According to a western scholar: “Hatred and enmity stem from mental instability, especially when there are no other apparent causes. We can solve most issues in brotherly manners but conceit and arrogance prevent us from doing so. We often abandon our friends and loved ones for, minor mistakes which we experience from them. Sometimes we know that they are innocent but still refuse to forgive them. I wish we were able to minimize our injustices to them.


Imam Sajjad’s Reaction to Those Who Mistreated Him
The lives of religious leaders are lessons of honor, nobility, forgiveness and humanness. Their spiritual merits were manifested in practical lessons in a most magnificent picture.
One day Imam ‘Ali ibn al-Husayn as-Sajjad (a.s.) was sitting in the company of his followers when a man, who was related to him, approached and began insulting the Imam (a.s.). This man’s name was at Hasan ibn al-Muthanna. Imam ‘Ali (a.s.) ignored the man and when he had left said to his companions: “You heard what that man said to me, I would like you to come with me to hear my reply to him.”
The companions of Imam ‘Ali (a.s.) then said: “We will come with you, although we wanted you or us to say something (an equal response) to him.”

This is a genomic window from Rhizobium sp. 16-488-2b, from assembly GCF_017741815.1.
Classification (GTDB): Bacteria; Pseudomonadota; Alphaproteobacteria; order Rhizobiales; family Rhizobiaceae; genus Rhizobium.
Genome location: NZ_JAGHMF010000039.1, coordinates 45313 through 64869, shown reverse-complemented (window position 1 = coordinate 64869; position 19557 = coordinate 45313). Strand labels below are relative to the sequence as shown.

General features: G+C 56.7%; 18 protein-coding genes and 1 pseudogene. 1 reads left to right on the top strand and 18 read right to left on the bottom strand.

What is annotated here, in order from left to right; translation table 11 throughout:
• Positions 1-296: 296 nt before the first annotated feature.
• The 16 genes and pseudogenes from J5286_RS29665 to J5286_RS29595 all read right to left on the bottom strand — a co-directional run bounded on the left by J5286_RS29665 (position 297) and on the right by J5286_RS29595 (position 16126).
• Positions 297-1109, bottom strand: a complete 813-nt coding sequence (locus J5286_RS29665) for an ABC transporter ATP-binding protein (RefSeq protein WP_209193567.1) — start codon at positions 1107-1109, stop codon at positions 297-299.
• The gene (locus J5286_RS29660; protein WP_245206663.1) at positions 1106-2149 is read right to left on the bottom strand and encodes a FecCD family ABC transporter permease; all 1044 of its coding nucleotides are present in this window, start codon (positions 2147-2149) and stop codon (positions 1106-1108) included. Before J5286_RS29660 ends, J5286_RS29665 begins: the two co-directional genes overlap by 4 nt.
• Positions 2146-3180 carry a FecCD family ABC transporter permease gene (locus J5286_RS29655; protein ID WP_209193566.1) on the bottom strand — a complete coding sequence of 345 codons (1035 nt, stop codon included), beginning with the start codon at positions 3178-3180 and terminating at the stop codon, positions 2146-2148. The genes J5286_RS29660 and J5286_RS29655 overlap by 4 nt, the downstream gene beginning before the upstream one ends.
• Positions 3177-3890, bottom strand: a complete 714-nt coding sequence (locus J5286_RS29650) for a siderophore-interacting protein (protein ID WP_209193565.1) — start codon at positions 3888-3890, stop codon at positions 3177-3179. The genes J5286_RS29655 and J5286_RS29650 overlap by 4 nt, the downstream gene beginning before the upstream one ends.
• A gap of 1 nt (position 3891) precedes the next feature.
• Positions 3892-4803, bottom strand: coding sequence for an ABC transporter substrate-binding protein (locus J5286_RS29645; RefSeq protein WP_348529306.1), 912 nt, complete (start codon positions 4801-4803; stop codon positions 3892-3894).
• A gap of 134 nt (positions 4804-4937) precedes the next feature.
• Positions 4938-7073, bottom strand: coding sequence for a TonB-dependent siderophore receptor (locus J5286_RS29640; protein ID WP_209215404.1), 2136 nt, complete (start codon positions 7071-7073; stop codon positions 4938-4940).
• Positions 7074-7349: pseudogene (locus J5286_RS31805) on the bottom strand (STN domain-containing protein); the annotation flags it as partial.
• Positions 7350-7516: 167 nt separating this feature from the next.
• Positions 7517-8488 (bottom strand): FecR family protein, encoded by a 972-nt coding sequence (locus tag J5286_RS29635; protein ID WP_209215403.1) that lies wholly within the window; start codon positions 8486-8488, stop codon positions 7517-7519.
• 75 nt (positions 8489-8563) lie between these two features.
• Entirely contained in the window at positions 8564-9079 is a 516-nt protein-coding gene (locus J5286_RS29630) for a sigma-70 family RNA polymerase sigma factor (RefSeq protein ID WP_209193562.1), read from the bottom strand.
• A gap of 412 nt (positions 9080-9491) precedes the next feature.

The Imam (a.s.) proceeded to the man’s home reciting: “And those who when they commit an indecency or do injustice to their souls remember Allah and ask forgiveness for their faults: and who forgives the faults but Allah, and (who) do not knowingly persist in what the have done.’’ (The Holy Qur’an, 3.134)
His companions hearing this concluded that the Imam (a.s.) would say only kind words to the man. The Imam (a.s.) reached al-Hasan ibn al Muthanna’s house and said: “Tell him this is Ali ibn al-Husayn.” The man heard this and came out prepared for an encounter. He was sure that Imam Sajjad (a.s.) came only to revenge his actions.
When al-Hasan al-Muthanna appeared, Imam Sajjad (a.s.) said: “My Brother, you have come to me and have said somethings. If you have said that which truly lies in me, I seek forgiveness from Allah; and if you have accused me of that which I am innocent, I ask Allah to forgive you!!”
When the man heard the words of the Imam (a.s.) he kissed his forehead and said: ‘Indeed I accused you of that which you are innocent of. These words describe me.” [99]
The words of Imam Sajjad (a.s.) affected the spirit of this man, they relieved him of his pain arid made apparent to him the gestures of sorrow and repentance.
The Imam taught the lessons of forgiveness and overlooking the mistakes of others to his companions. He also demonstrated the happy repentance which the man experienced as a result of forgiveness.
Imam ‘Ali (a.s.) said: “The lack of forgiveness is the ugliest of all flaws, and haste in seeking revenge is the greatest sin.[100]